My father was born the eighth child in a family of 10 children that subsisted from week to week on a coal miner’s solitary income. He would climb 200 feet down into a mine shaft to help his one-legged father extract enough chunks of coal to bag, walk into town and sell in order to purchase food for the evening’s dinner.
Many of us have had the experience of walking through the woods when suddenly the raucous sounds and green-tinted light of a deciduous forest become dark and quiet. If this has happened to you, you have already had the unique experience of entering a hemlock forest.
If you’ve been walking through the woods this late summer, you’ve probably noticed acorns in the treetops, hanging from low branches, littering the ground. Acorns, the fruit of oak trees, are the most visible of our tree seeds, but they’re just one example of “mast.”
I often visit woodlots where it’s clear that some active management, often through the strategic harvesting of trees, would benefit the health and resilience of the forest, the quality of wildlife habitat or some other important objective.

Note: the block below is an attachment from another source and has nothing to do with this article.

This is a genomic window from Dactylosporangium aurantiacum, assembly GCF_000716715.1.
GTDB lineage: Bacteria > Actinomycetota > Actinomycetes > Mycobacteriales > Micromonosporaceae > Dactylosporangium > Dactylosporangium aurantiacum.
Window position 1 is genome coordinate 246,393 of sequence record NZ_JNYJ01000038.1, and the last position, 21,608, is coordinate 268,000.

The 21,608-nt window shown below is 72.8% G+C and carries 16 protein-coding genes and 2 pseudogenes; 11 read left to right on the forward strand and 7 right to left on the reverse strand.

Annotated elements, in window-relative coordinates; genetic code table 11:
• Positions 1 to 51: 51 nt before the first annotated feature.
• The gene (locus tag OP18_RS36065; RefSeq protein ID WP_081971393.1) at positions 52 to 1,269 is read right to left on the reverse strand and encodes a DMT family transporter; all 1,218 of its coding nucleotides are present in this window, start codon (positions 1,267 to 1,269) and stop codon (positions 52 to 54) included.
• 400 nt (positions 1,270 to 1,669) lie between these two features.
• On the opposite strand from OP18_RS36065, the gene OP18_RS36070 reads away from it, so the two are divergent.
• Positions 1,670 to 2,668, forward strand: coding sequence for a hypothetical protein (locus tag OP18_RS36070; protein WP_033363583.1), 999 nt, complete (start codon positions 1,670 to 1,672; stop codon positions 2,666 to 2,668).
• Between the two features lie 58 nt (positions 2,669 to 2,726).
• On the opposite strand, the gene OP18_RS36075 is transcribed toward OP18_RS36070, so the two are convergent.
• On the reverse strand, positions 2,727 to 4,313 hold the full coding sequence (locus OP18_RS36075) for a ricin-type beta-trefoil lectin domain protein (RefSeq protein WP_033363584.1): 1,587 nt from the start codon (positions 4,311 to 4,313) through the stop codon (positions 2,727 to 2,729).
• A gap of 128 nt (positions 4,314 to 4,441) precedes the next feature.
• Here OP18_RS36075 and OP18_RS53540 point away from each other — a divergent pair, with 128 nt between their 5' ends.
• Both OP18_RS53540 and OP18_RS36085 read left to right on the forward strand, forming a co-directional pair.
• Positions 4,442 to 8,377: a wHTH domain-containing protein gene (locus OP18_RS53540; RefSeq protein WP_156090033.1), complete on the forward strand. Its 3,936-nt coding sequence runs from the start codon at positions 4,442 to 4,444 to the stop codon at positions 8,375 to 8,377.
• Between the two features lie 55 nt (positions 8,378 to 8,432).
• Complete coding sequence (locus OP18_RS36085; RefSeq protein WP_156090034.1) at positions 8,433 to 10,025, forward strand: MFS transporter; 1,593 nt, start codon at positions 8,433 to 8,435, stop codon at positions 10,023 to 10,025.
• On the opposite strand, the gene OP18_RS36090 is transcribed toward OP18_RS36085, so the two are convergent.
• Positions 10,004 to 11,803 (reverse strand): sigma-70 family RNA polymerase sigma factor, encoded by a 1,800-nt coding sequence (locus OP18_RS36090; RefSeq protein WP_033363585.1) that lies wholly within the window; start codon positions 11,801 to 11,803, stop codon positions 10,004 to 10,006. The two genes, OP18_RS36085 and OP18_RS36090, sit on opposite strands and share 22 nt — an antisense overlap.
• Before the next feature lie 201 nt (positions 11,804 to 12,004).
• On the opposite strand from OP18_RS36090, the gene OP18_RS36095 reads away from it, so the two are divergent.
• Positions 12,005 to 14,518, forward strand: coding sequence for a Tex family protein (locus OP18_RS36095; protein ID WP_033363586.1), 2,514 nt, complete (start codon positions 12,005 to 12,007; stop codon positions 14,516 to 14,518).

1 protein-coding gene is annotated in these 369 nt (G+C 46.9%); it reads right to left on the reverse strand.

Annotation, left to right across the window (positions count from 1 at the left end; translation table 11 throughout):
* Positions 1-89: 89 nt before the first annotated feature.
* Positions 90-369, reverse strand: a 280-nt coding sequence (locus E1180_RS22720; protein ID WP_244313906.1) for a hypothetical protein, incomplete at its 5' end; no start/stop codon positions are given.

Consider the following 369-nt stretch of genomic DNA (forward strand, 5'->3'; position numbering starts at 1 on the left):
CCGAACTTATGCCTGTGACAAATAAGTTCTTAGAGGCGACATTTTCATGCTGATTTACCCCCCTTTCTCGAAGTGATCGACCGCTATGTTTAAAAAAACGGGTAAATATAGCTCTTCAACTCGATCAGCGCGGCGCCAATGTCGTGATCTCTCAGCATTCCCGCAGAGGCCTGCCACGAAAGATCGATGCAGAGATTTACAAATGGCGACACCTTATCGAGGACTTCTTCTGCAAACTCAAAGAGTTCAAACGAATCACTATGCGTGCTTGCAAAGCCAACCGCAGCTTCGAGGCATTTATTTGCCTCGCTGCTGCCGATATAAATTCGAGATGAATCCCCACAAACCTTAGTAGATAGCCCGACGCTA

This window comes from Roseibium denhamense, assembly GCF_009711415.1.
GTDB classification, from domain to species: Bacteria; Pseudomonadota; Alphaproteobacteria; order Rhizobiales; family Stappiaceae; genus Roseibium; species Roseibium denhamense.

In Vermont we are blessed to have amazing forests and many people that value them. For most Vermonters, hiking, mountain biking, hunting, fishing, rock climbing and other forms of recreation are the primary ways that they appreciate these resources. While our forests can support these uses, the interactions between them and forest ecology can sometimes get complicated.
I don’t know who started it, but at some point a lot of people started talking about timber harvesting in two categories: “clearcutting” and “selective cutting.” When I describe my job to laypeople, they often ask if I do “selective cutting,” perhaps trying to ensure that I’m not one of those “bad guys” associated with “clearcutting.”
Among foresters, American beech (Fagus grandifolia) is a common source of consternation. It is often considered a low-value, low-quality “weed,” outcompeting other tree species and taking over the forest’s understory. Some foresters interested in maintaining diversity, increasing forest health and growing more commercial tree species have adopted special practices just to avoid regenerating beech, including treating cut beech stumps with herbicide.